• Night guards can prevent temporomandibular joint disorder, more commonly known as TMJ. This can lead to difficulty and pain while chewing, pain in and around your ears, and jaw locking. Wearing a night guard can ease this tension and prevent development of the disorder.
  • Night guards can also help prevent headaches, especially chronic ones. With a night guard, you don’t have to tense up your muscles that can cause seemingly never-ending discomfort.
  • Night guards can end up saving you money by helping you avoid the cost of restorative dental procedures, TMJ management, and other dental problems. Though custom-fitted ones can cost a few hundred dollars, it can wind up saving you thousands of dollars (and headaches over a lifetime).

5.) Know your cavity risk level.


There are some people that go their entire life without getting a cavity — for others, it seems like the mere sight of a sweet treat sends them right in the dentist’s X-ray chair. This concept is known as your cavity risk level. The best way to determine yours is through regular (twice-yearly), routine visits to the dentist. And if you’re covered through a low-cost dental insurance plan like this one, you don’t have to pay additional out-of-pocket costs.


No matter if you’re high or low risk, your dentist will be able to make custom recommendations for a more specific, effective approach to your care routine. (Like the best toothpaste on the market and a better choice mouthwash.) That way you’ll be able to manage your oral health with confidence, knowing you’re making the most ideal choices for your personal situation.


6.) Brush your teeth. (Properly.)


While you might have your two minute, twice-daily brushing routine down pat, double check to make sure you’re brushing with these tips from the American Dental Association.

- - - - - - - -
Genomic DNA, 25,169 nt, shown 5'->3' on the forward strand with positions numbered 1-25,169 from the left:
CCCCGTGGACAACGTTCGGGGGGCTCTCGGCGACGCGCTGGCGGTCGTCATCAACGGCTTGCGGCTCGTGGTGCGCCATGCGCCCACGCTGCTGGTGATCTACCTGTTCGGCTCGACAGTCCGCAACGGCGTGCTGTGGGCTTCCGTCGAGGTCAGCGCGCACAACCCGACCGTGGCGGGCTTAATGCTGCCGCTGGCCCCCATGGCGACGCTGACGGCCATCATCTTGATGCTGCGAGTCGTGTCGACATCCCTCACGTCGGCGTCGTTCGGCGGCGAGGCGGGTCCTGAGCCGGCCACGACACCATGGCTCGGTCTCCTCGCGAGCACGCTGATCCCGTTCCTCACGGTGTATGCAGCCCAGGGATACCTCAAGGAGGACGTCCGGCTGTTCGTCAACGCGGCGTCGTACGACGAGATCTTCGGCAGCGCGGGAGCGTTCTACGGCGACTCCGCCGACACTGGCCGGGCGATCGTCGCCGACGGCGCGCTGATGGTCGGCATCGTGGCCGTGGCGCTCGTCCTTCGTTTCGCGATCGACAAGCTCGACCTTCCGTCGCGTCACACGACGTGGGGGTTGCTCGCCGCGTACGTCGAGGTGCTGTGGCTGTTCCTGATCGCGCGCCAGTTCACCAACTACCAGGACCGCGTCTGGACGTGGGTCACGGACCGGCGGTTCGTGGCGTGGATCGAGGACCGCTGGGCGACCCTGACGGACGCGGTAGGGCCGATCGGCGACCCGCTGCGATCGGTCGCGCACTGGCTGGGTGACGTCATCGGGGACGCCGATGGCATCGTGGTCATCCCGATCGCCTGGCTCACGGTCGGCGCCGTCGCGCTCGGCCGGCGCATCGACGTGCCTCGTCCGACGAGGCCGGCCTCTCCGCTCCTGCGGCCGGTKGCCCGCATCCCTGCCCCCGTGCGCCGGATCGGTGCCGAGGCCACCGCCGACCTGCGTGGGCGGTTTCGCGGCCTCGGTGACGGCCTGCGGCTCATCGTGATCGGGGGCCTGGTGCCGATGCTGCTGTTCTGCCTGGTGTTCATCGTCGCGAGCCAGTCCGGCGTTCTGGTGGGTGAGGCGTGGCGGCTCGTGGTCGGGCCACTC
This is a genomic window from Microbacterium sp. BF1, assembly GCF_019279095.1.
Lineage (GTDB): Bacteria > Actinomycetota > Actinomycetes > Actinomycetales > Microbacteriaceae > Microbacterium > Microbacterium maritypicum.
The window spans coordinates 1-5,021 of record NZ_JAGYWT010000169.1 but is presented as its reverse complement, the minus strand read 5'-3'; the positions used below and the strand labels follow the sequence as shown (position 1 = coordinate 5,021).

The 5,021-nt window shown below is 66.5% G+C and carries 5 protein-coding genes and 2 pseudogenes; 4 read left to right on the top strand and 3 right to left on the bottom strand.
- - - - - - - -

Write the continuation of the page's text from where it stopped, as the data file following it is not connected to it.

• Brush your teeth twice a day with a soft-bristled brush. Or consider an electric toothbrush, which is known to clean teeth and gums better than a manual toothbrush. Make sure the size and shape of your brush allows you to reach all areas easily. (Especially for children.)
  • Place your toothbrush at a 45-degree angle to the gums, gently moving the brush back and forth in short strokes.
  • Don’t skip out on the backs of your teeth — brush the outer surfaces, inner surfaces, and chewing surfaces of the teeth.
  • Use the tip of your brush to clean the inside surfaces of your front teeth.
  • Brush your tongue to remove bacteria and help freshen your breath.
  • Replace your toothbrush every three to four months, or when you begin to see the bristles fray.

7.) Don’t forget to floss.


Flossing is just as important as brushing. It’s about so much more than just getting that piece of spinach out of your teeth — flossing can reduce inflammation, plaque, and help prevent dental disease.


It’s a small addition to your routine that can make a big impact. Try flossing at a designated time each day (such as in the morning, after a meal, or before bed) to help get the habit to stick.


Though dental care might seem like a lot to manage, the easy, intentional habits you create really do make a difference. Maybe it’s choosing an apple over that piece of cake you’re eyeing — or maybe it’s flossing each night before bed. (Or maybe both!) One thing’s for sure: when you prioritize your dental insurance’s benefit of no additional cost, twice-annual visits to the dentist, you’re able to get the best understanding of your oral and overall health. From custom recommendations to learning your cavity risk level, it’s an empowering thing to know how to take care of your teeth in the most optimal way — for your healthiest smile yet.

Tags: Health, Care, Dental